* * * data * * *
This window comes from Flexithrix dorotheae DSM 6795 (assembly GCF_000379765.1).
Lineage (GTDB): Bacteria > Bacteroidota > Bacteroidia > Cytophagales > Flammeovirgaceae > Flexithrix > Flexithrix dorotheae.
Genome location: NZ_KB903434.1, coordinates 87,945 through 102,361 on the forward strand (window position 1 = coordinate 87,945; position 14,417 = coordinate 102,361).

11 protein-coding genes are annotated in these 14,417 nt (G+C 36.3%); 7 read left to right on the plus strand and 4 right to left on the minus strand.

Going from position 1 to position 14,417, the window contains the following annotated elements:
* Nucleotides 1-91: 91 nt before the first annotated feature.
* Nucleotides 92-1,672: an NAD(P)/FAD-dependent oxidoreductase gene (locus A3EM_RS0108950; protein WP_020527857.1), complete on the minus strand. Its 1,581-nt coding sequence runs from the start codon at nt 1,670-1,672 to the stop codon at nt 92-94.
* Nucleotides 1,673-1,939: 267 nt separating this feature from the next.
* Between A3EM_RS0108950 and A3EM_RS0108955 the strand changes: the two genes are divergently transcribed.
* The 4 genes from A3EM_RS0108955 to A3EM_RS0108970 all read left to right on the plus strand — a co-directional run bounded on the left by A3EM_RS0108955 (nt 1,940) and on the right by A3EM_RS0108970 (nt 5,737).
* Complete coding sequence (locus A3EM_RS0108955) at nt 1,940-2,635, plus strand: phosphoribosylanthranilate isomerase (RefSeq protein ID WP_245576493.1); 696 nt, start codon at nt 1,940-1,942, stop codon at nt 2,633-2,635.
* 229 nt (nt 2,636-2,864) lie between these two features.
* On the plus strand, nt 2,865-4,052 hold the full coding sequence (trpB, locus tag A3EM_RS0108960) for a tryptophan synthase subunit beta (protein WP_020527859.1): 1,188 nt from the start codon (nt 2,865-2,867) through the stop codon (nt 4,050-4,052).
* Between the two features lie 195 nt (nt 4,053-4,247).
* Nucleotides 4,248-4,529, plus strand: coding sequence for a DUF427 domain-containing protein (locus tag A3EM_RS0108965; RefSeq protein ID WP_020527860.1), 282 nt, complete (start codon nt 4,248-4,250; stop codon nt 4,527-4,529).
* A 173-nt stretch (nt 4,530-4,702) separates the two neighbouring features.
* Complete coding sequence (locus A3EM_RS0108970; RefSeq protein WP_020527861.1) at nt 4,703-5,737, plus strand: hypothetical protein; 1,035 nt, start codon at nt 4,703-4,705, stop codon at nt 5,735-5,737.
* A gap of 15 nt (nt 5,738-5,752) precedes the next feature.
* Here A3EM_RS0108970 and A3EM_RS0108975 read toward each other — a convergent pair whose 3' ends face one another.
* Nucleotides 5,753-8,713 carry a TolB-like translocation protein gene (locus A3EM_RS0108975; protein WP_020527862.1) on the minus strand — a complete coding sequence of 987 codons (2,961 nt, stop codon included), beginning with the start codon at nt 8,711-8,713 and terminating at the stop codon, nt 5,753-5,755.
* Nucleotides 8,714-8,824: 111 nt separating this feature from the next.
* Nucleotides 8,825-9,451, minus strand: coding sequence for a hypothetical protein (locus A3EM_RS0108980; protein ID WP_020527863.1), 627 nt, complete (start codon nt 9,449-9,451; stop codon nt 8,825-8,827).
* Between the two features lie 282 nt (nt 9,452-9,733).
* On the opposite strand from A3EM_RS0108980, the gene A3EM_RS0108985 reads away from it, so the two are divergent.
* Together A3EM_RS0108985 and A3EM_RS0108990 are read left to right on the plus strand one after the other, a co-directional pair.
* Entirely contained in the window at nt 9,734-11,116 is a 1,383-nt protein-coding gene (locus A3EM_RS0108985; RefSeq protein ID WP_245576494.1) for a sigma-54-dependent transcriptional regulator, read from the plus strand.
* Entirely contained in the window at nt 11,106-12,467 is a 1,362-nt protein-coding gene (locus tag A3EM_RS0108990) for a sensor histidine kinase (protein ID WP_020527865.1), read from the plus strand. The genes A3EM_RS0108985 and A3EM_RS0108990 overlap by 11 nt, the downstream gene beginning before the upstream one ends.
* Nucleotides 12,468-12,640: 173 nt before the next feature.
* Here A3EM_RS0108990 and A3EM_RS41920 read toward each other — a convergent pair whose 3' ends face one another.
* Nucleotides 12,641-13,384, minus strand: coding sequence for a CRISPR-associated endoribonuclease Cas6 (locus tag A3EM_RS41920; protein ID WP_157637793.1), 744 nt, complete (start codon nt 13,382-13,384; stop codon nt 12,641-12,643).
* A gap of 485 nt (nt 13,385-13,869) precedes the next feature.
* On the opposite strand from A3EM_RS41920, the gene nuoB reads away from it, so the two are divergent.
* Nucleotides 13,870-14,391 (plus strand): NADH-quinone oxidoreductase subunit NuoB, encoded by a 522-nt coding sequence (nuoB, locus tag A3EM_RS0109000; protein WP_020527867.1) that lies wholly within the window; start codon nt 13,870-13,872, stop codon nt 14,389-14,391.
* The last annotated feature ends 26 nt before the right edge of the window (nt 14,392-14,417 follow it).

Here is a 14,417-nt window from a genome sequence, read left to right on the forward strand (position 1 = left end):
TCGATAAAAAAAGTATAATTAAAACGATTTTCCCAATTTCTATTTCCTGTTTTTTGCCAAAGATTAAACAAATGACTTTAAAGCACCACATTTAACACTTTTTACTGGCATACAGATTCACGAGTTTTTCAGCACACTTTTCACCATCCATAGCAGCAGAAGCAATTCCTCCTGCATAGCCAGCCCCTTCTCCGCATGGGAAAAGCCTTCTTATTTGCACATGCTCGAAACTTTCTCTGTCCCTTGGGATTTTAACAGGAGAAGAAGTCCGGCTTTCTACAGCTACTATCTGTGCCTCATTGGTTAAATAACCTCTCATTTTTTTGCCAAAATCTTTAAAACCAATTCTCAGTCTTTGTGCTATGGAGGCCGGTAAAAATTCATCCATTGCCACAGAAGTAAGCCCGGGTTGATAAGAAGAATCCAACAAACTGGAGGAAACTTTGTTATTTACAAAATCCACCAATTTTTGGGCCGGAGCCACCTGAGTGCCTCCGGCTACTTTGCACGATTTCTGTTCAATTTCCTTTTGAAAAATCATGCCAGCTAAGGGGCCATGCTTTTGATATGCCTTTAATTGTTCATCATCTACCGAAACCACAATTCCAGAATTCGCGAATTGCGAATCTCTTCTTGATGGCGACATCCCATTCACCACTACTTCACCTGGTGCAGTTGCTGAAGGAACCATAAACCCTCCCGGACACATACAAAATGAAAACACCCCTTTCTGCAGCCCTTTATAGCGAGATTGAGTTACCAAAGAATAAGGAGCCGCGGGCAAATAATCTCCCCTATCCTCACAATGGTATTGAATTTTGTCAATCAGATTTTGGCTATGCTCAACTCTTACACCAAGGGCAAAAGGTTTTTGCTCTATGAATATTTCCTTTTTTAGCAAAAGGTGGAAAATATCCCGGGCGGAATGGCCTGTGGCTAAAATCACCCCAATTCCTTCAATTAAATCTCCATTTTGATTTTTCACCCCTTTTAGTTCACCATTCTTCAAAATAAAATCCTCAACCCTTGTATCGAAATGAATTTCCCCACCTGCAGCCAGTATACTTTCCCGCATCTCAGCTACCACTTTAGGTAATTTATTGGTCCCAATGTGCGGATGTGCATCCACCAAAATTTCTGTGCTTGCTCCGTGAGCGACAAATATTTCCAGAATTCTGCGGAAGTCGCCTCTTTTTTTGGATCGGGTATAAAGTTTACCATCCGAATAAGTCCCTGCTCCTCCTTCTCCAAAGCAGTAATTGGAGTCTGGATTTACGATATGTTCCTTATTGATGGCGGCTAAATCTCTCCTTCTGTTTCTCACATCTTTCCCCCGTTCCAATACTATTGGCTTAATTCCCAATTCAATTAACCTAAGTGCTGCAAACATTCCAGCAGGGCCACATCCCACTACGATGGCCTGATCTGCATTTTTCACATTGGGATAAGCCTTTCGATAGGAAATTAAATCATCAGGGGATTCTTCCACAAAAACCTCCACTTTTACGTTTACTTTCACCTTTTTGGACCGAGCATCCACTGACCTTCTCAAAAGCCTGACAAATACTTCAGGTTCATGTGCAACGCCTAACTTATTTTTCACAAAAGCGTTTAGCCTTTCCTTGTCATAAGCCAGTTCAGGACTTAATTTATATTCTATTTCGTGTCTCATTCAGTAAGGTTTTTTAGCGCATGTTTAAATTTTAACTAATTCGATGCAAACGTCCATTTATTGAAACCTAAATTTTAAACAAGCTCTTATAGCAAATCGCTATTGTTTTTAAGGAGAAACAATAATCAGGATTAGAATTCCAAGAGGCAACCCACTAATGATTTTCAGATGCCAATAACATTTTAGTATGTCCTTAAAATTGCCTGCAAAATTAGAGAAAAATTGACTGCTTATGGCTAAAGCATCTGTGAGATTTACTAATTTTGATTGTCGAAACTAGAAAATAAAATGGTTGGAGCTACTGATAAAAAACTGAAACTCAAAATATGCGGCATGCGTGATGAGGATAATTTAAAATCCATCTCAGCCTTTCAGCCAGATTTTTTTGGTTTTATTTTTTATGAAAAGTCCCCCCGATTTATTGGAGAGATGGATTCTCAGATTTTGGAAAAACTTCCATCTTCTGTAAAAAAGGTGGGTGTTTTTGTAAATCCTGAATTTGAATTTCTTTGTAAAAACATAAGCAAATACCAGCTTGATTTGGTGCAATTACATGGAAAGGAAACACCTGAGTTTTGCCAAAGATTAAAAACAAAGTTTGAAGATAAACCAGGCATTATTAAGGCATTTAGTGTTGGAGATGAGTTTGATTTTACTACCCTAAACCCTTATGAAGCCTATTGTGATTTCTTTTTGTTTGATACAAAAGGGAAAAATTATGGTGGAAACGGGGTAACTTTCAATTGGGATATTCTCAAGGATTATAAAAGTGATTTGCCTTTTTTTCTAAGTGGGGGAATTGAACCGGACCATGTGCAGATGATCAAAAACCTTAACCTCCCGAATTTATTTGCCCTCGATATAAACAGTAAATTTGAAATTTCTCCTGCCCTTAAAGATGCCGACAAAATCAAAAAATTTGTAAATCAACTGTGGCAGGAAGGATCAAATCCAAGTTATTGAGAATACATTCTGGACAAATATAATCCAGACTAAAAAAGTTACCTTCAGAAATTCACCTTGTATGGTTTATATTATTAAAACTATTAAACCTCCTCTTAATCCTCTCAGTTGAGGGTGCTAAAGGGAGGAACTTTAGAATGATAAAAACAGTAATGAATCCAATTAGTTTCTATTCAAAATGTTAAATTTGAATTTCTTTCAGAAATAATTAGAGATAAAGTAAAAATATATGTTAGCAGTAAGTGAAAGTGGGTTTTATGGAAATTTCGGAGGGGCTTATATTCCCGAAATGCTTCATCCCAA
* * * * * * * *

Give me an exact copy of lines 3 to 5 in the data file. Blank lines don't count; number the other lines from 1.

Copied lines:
Genome location: NZ_KB903434.1, coordinates 87,945 through 102,361 on the forward strand (window position 1 = coordinate 87,945; position 14,417 = coordinate 102,361).

11 protein-coding genes are annotated in these 14,417 nt (G+C 36.3%); 7 read left to right on the plus strand and 4 right to left on the minus strand.

Going from position 1 to position 14,417, the window contains the following annotated elements: